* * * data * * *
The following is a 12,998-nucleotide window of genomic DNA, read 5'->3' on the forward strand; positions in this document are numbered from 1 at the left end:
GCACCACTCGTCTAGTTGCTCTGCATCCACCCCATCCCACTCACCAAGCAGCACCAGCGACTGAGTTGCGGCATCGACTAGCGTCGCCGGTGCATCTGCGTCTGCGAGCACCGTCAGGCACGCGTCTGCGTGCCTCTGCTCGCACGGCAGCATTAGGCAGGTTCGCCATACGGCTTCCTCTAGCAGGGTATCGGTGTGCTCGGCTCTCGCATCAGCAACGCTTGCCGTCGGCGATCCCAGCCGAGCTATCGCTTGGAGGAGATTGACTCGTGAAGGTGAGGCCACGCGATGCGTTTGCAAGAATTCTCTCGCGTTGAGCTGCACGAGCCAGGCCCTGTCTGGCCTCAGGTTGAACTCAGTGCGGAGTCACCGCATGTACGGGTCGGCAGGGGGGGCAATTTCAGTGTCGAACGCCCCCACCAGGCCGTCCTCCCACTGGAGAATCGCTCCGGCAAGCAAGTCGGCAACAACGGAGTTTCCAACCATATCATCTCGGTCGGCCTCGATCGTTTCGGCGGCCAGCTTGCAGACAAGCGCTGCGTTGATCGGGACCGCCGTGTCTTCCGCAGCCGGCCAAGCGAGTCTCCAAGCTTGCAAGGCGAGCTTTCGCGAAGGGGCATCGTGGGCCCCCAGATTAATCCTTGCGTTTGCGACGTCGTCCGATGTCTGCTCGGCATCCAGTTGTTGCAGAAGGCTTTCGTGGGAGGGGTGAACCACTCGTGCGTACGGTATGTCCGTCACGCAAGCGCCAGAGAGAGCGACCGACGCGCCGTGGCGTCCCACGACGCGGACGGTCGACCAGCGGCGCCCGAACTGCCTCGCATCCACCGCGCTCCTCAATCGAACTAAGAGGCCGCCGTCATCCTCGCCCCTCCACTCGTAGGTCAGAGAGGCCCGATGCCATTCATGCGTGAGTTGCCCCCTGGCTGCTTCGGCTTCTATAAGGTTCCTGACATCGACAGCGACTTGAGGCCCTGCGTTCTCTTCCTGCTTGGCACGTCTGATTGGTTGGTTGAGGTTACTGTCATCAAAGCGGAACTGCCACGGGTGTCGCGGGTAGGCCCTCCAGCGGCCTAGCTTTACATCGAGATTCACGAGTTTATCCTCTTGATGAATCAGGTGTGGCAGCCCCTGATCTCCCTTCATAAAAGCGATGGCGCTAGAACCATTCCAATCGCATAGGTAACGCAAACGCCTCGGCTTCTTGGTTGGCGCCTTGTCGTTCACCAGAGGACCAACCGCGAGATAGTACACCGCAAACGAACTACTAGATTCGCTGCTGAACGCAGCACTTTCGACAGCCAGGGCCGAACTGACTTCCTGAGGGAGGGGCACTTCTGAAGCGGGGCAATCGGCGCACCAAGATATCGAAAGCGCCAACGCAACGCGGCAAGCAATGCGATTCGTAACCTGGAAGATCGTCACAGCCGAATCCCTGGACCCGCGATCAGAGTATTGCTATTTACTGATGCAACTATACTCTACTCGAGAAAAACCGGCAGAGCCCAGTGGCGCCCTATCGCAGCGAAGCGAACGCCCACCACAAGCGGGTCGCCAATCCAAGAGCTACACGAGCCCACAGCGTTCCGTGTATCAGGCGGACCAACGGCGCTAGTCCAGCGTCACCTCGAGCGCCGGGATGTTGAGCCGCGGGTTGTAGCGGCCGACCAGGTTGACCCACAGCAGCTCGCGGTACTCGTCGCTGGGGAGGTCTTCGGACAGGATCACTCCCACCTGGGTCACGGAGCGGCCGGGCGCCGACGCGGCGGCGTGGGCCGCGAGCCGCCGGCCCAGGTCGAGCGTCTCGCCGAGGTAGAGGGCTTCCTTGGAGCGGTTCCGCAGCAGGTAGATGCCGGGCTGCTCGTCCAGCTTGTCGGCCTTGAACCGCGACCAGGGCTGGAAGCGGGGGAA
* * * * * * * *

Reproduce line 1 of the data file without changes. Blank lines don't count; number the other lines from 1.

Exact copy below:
The following is a 12,998-nucleotide window of genomic DNA, read 5'->3' on the forward strand; positions in this document are numbered from 1 at the left end: